If you’re like me you will sometimes find yourself opening the fridge to find 2-3 full cartons of eggs. Why, you may ask? Maybe it has to do with the fact that I simply love good-quality, free-range, organic eggs. Maybe it’s because eggs are one of the easiest ingredients to cook with. Maybe its because they are high in protein, healthy fats, low in carbohydrates and can be cooked in any number of different ways. Maybe it’s because when you buy more eggs in a carton you save a few bucks. Maybe it’s for fear of wanting to spontaneously cook something that requires eggs. Or, maybe, just maybe, I’m a kitchen hoarder that can’t pass up on a good deal when I see one. All of these are possible and likely reasons as to why I always have at least 24 eggs in my fridge. These and the fact that I live with my brother who eats more than any human being in existence.
The question then becomes, what do you do with all of these eggs? Well, I definitely wouldn’t advise boiling them all because that will get boring very quickly – for me at least. Though I am a firm believer in preparing meals ahead of time and storing them in containers in the fridge, I am not a fan of doing it with eggs. I find that the longer they sit in the fridge, the less flavourful they become. I do, however, love this Paleo Tortilla de Patatas. It can be eaten hot or cold and stores well in the fridge for one or two days. In fact, its one of those dishes that gets better the next day (but not so much after that).
It was in Spain, that I was first introduced to this particular solution to my egg-dilemna. It is a wonderful dish that can be found throughout the country. Whether in the Meseta, Andalusia, or my beloved northern Spain, Asturias in particular, Tortilla de Patatas can be had night or day. I have to admit that I don’t know the regional origin of the Spanish Tortilla de Patatas, but I do know a good one when I eat it. Things to look for when seeking out a Tortilla de Patatas:
1) A dimly-lit cafetería (more so a cafe/bar than a cafeteria in the North American sense of the word), preferably one in which the patrons are drinking a small caña of cerveza in the late morning/early afternoon.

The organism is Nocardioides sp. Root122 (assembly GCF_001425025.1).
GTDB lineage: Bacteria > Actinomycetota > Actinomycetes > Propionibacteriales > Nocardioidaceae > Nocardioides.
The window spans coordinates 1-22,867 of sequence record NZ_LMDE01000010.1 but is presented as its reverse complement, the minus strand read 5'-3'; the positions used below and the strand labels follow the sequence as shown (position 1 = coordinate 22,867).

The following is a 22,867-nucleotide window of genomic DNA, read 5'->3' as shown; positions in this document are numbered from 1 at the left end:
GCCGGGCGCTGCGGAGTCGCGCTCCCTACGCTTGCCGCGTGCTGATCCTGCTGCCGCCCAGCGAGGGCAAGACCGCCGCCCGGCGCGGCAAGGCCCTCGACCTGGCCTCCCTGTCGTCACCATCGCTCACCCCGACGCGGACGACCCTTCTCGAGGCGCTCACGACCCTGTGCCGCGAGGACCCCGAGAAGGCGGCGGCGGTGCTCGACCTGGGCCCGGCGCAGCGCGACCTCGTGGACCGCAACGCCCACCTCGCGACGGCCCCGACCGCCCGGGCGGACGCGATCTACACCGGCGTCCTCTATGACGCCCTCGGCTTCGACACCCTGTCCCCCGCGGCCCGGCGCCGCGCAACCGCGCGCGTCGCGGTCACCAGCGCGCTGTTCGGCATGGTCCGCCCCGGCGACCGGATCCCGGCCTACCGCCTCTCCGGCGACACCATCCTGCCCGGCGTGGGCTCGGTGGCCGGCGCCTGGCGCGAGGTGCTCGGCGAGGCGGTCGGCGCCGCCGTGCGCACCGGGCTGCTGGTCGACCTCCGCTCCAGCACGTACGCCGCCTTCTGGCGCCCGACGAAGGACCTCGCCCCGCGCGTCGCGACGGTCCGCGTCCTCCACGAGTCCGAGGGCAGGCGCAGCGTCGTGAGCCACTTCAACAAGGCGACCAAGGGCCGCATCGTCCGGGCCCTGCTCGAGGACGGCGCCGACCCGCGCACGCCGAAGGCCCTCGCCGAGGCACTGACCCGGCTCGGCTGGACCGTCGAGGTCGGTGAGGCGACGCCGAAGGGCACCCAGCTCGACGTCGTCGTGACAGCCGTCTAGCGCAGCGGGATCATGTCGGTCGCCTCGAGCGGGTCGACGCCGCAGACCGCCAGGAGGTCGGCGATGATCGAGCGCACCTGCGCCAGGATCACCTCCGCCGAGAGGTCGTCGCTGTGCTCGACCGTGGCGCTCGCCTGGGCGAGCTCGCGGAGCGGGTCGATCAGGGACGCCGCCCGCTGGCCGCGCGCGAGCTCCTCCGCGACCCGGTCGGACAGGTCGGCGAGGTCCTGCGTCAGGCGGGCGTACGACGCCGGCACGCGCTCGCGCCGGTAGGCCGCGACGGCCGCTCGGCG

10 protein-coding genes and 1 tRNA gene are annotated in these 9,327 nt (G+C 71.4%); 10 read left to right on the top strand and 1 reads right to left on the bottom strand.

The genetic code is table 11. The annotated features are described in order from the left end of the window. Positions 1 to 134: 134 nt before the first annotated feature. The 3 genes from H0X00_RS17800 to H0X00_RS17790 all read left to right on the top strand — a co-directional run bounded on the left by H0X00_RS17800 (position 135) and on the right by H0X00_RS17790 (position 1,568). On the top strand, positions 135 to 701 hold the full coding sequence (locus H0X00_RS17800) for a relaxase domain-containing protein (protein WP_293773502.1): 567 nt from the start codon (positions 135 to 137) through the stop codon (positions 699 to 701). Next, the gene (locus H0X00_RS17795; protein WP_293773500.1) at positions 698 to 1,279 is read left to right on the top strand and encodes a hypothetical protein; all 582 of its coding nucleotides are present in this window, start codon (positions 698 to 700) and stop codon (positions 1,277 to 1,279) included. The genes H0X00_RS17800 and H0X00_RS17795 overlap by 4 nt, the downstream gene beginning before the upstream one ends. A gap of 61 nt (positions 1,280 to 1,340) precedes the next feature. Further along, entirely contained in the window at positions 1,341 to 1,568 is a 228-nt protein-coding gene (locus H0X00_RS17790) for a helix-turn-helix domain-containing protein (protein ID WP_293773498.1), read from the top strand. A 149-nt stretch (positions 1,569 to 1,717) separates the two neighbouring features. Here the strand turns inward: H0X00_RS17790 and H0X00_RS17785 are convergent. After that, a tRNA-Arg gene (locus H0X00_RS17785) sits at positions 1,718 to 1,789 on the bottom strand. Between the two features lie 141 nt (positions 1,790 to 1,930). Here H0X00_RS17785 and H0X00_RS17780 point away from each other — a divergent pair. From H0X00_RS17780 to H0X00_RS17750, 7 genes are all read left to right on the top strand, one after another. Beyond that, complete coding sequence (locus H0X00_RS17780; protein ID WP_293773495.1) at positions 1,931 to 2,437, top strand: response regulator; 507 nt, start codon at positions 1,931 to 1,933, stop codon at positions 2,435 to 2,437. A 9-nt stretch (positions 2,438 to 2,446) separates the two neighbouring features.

2) The Tortilla de Patata should already be on display behind one of the glass buffets that line the bar of the cafetería.
3) The Tortilla de Patata should be very plump – fat in fact. So fat that it would necessitate the use of a fork and knife, despite your carnal desires to shove it into your mouth without so much as using your hands.
4) The Tortilla de Patata should have visible layers of potatoes stacked within the centre of its golden cake-like dimensions.
Of course, there are many other very important considerations when it comes to finding a great Tortilla de Patatas. For instance, is there a soccer match being shown on the television.
The problem, however, is trying to recreate this dish in such a way that will bring out all of the traditional Spanish flavours yet won’t spike your insulin levels like a lie registering on a polygraph machine. Thank the Paleo heavens for Japanese Yams. A bit more dense than regular potatoes, this root vegetable is low on the glycemic index, tastes delicious, is readily available, and fairly affordable at most local markets. It’s also easy to work with.
When I first made a Paleo Tortilla de Patatas, I was very, very pleased. It recalled the times I had visited Spain for research (both culinary and art historical). I was transported back across the Atlantic ocean to my beloved España. I could envision the old, toothless men donning tweed sport coats and sipping cortados. I could even smell the Cantabrian mountains in the air as I ate bite after bite of my hearty Spanish Tortilla de Patatas.
Because I am a lover of all things meaty, herby and garlicky, my recipe calls for some unconventional, yet delicious additions to the more neutral flavour of a “Traditional” Tortilla de Patatas.
So, if you find yourself in need of a recipe that will make quick, delicious, and healthy work of all of your eggs, I would suggest trying this one here!
Give it a go and let me know what you think in the comments below.
- 12 free-range, organic eggs
- 1 tbsp olive oil extra virgin
- 1 large Red Sweet Potato (Japanese Yam) sliced into discs
- 2-3 pepperettes thinly sliced
- 1 handful fresh parsley finely chopped
- 2-3 cloves fresh garlic minced or grated
Preheat oven to 350 degrees.
Cut 1 large Japanese yam into thin discs and boil in a pot of salted water until fork tender...then remove and drain the liquid. **Note, you can also cook the yam whole, within its skin and slice after it is fork tender. This will take slightly longer, however.
Toss in freshly minced garlic and a handful of chopped parsley into the pot with the drained yams.
In a separate bowl, whisk together 12 whole eggs.
Pour one tbsp avocado oil into a deep, nonstick skillet. Spread the oil so that it coats the bottom of the pan. Pour in the whisked eggs.
Submerge the sliced yams and sliced pepperettes into the eggs, making sure they're evenly layered throughout.
Place the pan in the oven and bake at 350 for approximately 15-20 minutes or until the top of the eggs have set and are no longer loose when you gently shake the pan.
Remove the pan from the oven and let cool for at least 5 minutes so that the eggs settle.
With the pan resting on a flat surface, place an upside-down plate firmly overtop of the pan. Holding the plate firmly against the pan, flip everything together so that the plate is now on the bottom and the pan is on the top. The eggs should release down into the plate from the pan and leave you with a perfectly cooked Paleo Tortilla de Patata!
Slice the Tortilla into large wedges, serve with some paleo mayo and enjoy!